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Monday, May 21, 2007

Monday Bloody Monday

"Concrete steps and faces don't mix too well," said Dr. Obvious.

It was the summation of a series of events that had started about an hour earlier as I was rinsing the shampoo out of my hair. My Supermodel wife had excitedly burst into the bathroom holding a 4-year-old with a mouth gushing blood.

In the bustle of a Monday morning routine, the 4-year-old had followed her mother to the basement where fresh clothes hung ready for the work week. Clothes retrieved, the mother had asked repeatedly for the child to come upstairs and get ready for school

The final, most urgent "request" got the 4-year-old to react. But the hurried footsteps slipped, or tripped, sending the child mouth-first into the concrete steps.

Blood spewed (it always seems to spew in cases like this) from a gash inside the lower lip and the gums of the top incisors. It was all accompanied by howls of pain which we would learn is actually a good sign, an indication (along with no loss of consciousness) that there was no concussion.

We applied a cold press while I finished getting dressed. The dose of children's ibuprofen had kicked in by the time we arrived at the urgent care center.

The kiddo was a good patient and allowed multiple people to poke and prod and feel. The diagnosis was a "minor laceration" to the inside of the lip and a slight abrasion on the outside. No sutures needed.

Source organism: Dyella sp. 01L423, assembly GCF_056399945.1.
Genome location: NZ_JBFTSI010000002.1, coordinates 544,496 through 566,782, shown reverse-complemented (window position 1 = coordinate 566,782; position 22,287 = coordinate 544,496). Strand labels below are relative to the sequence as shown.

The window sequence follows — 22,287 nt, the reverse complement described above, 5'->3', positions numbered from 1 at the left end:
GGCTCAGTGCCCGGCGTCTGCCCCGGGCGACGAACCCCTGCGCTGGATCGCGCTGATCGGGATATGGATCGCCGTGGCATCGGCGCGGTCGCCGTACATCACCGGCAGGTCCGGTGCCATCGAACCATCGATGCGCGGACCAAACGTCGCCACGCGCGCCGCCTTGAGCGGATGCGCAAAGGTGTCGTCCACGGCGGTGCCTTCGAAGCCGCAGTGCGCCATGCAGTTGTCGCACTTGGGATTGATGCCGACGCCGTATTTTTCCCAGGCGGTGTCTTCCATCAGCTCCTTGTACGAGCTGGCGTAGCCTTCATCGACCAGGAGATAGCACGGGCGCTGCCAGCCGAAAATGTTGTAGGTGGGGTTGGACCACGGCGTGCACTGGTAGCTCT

The aforementioned incisor was loosened. The dentist later predicted that, while the tooth is fine, there will undoubtedly be some discoloring which will go away when the permanent teeth come in.

So how was you're morning?

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Saturday, May 19, 2007

I'm ok. You're ok. They're OK Jones

I like hanging out with really cool people.

As a lifelong square, I enjoy basking in their reflected hipness. So I wanted to send a quick thanks to the proprietor of Happy In Bag for hosting the get-together Saturday.

It was nice meeting people from the new neighborhood, especially people as cool as HIB. I also enjoyed talking with Spyder, whom I met for the first time at the blogger meetup last month. JDoubleP was also there with his wife and Awesome son.

As a music industry insider, HIB was able to use his considerable influence to get local trio OK Jones to play a great set in the living room. One of my favorite tunes was Besides Fall in Love (listen to it here, then buy it here) from their album Push/Pull.

I think a good time was had by all. The bag full of blues CD's from HIB's private collection given as party favors was a nice parting gift. I was sorry I had to leave so early.

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Friday, May 18, 2007

Baby you can drive my Vespa

Dinner table conversation the other night brought up the topic of the price of gasoline.

I had remarked to my Supermodel Wife that the QuickTrip on the way home showed the price of $3.19 a gallon -- for the cheap 86 octane stuff.

"I don't get it," she said. "What has happened that the price is going up? What has changed."

My answer? Nothing has changed.

People are still driving, which means there is a demand. Drivers continue to be willing to pay the higher prices. Take us, for example. Even with the per gallon price north of $3, we're still planning an out-of-town trips. We went to a wedding last weekend and we'll be traveling to a graduation ceremony soon.

Our behavior isn't changing. Or is it?

This USA Today reported that for the first time since the early 1980s, drivers are cutting back on their miles.